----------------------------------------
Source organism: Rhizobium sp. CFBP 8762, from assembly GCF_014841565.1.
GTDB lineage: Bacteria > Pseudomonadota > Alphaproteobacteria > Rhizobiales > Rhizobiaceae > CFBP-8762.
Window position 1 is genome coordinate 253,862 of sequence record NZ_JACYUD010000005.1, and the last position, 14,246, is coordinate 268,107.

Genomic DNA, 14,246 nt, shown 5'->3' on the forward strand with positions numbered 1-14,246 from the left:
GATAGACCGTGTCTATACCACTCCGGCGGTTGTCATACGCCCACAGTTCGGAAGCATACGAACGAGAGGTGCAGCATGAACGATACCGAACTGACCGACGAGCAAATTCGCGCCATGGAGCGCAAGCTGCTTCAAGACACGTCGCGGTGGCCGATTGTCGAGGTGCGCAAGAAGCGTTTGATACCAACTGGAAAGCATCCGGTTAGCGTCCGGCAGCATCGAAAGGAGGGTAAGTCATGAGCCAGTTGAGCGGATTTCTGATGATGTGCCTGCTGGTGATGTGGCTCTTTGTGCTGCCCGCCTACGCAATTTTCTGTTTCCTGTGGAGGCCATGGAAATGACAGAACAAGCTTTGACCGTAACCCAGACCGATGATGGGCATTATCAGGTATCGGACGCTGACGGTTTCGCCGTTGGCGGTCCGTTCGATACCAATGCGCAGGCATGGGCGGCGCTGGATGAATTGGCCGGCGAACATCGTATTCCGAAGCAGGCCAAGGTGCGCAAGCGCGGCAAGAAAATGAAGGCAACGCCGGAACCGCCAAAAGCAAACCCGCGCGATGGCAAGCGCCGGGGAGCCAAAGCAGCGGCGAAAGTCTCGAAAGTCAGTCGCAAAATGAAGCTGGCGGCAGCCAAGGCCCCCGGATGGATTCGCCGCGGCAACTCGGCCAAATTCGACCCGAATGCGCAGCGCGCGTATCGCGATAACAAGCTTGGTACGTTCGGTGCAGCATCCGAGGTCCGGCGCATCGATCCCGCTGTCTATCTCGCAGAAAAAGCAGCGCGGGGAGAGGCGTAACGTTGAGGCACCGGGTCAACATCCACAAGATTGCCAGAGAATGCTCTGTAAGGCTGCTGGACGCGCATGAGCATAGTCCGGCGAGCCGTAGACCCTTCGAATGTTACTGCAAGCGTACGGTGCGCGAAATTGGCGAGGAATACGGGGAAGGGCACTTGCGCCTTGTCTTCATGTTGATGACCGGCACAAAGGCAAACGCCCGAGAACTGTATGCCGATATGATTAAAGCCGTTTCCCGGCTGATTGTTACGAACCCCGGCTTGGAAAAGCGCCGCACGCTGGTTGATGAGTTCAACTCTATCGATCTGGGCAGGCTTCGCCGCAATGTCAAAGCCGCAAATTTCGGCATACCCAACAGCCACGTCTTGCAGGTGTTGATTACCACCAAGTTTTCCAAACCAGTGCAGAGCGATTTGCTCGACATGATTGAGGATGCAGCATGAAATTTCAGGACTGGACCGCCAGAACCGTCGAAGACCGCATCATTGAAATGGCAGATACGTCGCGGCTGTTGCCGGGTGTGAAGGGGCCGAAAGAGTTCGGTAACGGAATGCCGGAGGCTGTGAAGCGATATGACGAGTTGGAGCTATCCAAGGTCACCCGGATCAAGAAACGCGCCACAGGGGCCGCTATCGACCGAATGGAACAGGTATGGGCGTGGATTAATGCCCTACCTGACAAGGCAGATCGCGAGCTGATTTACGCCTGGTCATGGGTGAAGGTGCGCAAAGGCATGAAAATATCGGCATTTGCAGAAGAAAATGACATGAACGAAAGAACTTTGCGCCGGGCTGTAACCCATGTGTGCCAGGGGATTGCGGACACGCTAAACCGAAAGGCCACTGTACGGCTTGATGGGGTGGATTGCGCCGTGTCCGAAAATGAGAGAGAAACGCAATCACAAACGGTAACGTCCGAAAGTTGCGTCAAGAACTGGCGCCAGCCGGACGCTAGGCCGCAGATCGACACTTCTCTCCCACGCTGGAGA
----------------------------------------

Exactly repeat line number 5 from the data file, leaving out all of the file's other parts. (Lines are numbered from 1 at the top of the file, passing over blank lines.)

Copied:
GATAGACCGTGTCTATACCACTCCGGCGGTTGTCATACGCCCACAGTTCGGAAGCATACGAACGAGAGGTGCAGCATGAACGATACCGAACTGACCGACGAGCAAATTCGCGCCATGGAGCGCAAGCTGCTTCAAGACACGTCGCGGTGGCCGATTGTCGAGGTGCGCAAGAAGCGTTTGATACCAACTGGAAAGCATCCGGTTAGCGTCCGGCAGCATCGAAAGGAGGGTAAGTCATGAGCCAGTTGAGCGGATTTCTGATGATGTGCCTGCTGGTGATGTGGCTCTTTGTGCTGCCCGCCTACGCAATTTTCTGTTTCCTGTGGAGGCCATGGAAATGACAGAACAAGCTTTGACCGTAACCCAGACCGATGATGGGCATTATCAGGTATCGGACGCTGACGGTTTCGCCGTTGGCGGTCCGTTCGATACCAATGCGCAGGCATGGGCGGCGCTGGATGAATTGGCCGGCGAACATCGTATTCCGAAGCAGGCCAAGGTGCGCAAGCGCGGCAAGAAAATGAAGGCAACGCCGGAACCGCCAAAAGCAAACCCGCGCGATGGCAAGCGCCGGGGAGCCAAAGCAGCGGCGAAAGTCTCGAAAGTCAGTCGCAAAATGAAGCTGGCGGCAGCCAAGGCCCCCGGATGGATTCGCCGCGGCAACTCGGCCAAATTCGACCCGAATGCGCAGCGCGCGTATCGCGATAACAAGCTTGGTACGTTCGGTGCAGCATCCGAGGTCCGGCGCATCGATCCCGCTGTCTATCTCGCAGAAAAAGCAGCGCGGGGAGAGGCGTAACGTTGAGGCACCGGGTCAACATCCACAAGATTGCCAGAGAATGCTCTGTAAGGCTGCTGGACGCGCATGAGCATAGTCCGGCGAGCCGTAGACCCTTCGAATGTTACTGCAAGCGTACGGTGCGCGAAATTGGCGAGGAATACGGGGAAGGGCACTTGCGCCTTGTCTTCATGTTGATGACCGGCACAAAGGCAAACGCCCGAGAACTGTATGCCGATATGATTAAAGCCGTTTCCCGGCTGATTGTTACGAACCCCGGCTTGGAAAAGCGCCGCACGCTGGTTGATGAGTTCAACTCTATCGATCTGGGCAGGCTTCGCCGCAATGTCAAAGCCGCAAATTTCGGCATACCCAACAGCCACGTCTTGCAGGTGTTGATTACCACCAAGTTTTCCAAACCAGTGCAGAGCGATTTGCTCGACATGATTGAGGATGCAGCATGAAATTTCAGGACTGGACCGCCAGAACCGTCGAAGACCGCATCATTGAAATGGCAGATACGTCGCGGCTGTTGCCGGGTGTGAAGGGGCCGAAAGAGTTCGGTAACGGAATGCCGGAGGCTGTGAAGCGATATGACGAGTTGGAGCTATCCAAGGTCACCCGGATCAAGAAACGCGCCACAGGGGCCGCTATCGACCGAATGGAACAGGTATGGGCGTGGATTAATGCCCTACCTGACAAGGCAGATCGCGAGCTGATTTACGCCTGGTCATGGGTGAAGGTGCGCAAAGGCATGAAAATATCGGCATTTGCAGAAGAAAATGACATGAACGAAAGAACTTTGCGCCGGGCTGTAACCCATGTGTGCCAGGGGATTGCGGACACGCTAAACCGAAAGGCCACTGTACGGCTTGATGGGGTGGATTGCGCCGTGTCCGAAAATGAGAGAGAAACGCAATCACAAACGGTAACGTCCGAAAGTTGCGTCAAGAACTGGCGCCAGCCGGACGCTAGGCCGCAGATCGACACTTCTCTCCCACGCTGGAGA